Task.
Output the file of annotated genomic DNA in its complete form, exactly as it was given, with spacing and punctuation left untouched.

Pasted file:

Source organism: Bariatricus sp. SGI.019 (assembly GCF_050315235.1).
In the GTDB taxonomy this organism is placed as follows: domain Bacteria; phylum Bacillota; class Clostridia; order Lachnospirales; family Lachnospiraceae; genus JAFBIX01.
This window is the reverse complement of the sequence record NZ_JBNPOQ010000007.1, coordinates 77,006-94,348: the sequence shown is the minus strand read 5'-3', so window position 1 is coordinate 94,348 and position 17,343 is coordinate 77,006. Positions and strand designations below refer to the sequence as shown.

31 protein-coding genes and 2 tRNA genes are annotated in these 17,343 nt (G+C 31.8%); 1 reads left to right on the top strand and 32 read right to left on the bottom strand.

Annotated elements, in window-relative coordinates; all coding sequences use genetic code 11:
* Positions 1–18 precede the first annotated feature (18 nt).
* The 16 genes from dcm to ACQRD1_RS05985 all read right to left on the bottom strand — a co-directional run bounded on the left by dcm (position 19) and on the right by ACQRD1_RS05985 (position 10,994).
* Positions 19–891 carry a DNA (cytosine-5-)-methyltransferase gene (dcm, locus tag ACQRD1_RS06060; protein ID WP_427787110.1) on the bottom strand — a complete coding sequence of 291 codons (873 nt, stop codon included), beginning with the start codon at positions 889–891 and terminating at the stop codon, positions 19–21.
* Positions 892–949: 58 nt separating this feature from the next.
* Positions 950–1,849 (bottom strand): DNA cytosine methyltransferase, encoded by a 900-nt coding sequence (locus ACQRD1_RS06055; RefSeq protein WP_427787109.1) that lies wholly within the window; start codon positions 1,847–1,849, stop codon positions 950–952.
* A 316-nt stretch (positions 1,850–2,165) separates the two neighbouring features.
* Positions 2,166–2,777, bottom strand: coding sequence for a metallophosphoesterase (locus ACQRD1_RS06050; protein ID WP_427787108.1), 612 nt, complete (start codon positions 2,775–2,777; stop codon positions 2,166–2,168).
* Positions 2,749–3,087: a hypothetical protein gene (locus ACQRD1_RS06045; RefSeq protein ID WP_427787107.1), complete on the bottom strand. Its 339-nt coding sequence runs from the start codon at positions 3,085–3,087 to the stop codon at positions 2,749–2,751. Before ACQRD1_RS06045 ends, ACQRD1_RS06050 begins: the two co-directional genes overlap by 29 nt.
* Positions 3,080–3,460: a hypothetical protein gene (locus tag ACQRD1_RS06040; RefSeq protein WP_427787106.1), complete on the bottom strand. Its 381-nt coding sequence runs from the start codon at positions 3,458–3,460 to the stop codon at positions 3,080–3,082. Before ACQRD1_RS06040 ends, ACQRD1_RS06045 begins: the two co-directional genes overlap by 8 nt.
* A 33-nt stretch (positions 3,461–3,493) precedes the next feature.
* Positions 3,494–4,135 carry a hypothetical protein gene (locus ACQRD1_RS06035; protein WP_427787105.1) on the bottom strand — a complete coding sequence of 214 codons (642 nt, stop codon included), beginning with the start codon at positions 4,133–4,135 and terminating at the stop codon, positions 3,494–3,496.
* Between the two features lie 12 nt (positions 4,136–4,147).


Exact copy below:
Source organism: Bariatricus sp. SGI.019 (assembly GCF_050315235.1).
In the GTDB taxonomy this organism is placed as follows: domain Bacteria; phylum Bacillota; class Clostridia; order Lachnospirales; family Lachnospiraceae; genus JAFBIX01.
This window is the reverse complement of the sequence record NZ_JBNPOQ010000007.1, coordinates 77,006-94,348: the sequence shown is the minus strand read 5'-3', so window position 1 is coordinate 94,348 and position 17,343 is coordinate 77,006. Positions and strand designations below refer to the sequence as shown.

31 protein-coding genes and 2 tRNA genes are annotated in these 17,343 nt (G+C 31.8%); 1 reads left to right on the top strand and 32 read right to left on the bottom strand.

Annotated elements, in window-relative coordinates; all coding sequences use genetic code 11:
* Positions 1–18 precede the first annotated feature (18 nt).
* The 16 genes from dcm to ACQRD1_RS05985 all read right to left on the bottom strand — a co-directional run bounded on the left by dcm (position 19) and on the right by ACQRD1_RS05985 (position 10,994).
* Positions 19–891 carry a DNA (cytosine-5-)-methyltransferase gene (dcm, locus tag ACQRD1_RS06060; protein ID WP_427787110.1) on the bottom strand — a complete coding sequence of 291 codons (873 nt, stop codon included), beginning with the start codon at positions 889–891 and terminating at the stop codon, positions 19–21.
* Positions 892–949: 58 nt separating this feature from the next.
* Positions 950–1,849 (bottom strand): DNA cytosine methyltransferase, encoded by a 900-nt coding sequence (locus ACQRD1_RS06055; RefSeq protein WP_427787109.1) that lies wholly within the window; start codon positions 1,847–1,849, stop codon positions 950–952.
* A 316-nt stretch (positions 1,850–2,165) separates the two neighbouring features.
* Positions 2,166–2,777, bottom strand: coding sequence for a metallophosphoesterase (locus ACQRD1_RS06050; protein ID WP_427787108.1), 612 nt, complete (start codon positions 2,775–2,777; stop codon positions 2,166–2,168).
* Positions 2,749–3,087: a hypothetical protein gene (locus ACQRD1_RS06045; RefSeq protein ID WP_427787107.1), complete on the bottom strand. Its 339-nt coding sequence runs from the start codon at positions 3,085–3,087 to the stop codon at positions 2,749–2,751. Before ACQRD1_RS06045 ends, ACQRD1_RS06050 begins: the two co-directional genes overlap by 29 nt.
* Positions 3,080–3,460: a hypothetical protein gene (locus tag ACQRD1_RS06040; RefSeq protein WP_427787106.1), complete on the bottom strand. Its 381-nt coding sequence runs from the start codon at positions 3,458–3,460 to the stop codon at positions 3,080–3,082. Before ACQRD1_RS06040 ends, ACQRD1_RS06045 begins: the two co-directional genes overlap by 8 nt.
* A 33-nt stretch (positions 3,461–3,493) precedes the next feature.
* Positions 3,494–4,135 carry a hypothetical protein gene (locus ACQRD1_RS06035; protein WP_427787105.1) on the bottom strand — a complete coding sequence of 214 codons (642 nt, stop codon included), beginning with the start codon at positions 4,133–4,135 and terminating at the stop codon, positions 3,494–3,496.
* Between the two features lie 12 nt (positions 4,136–4,147).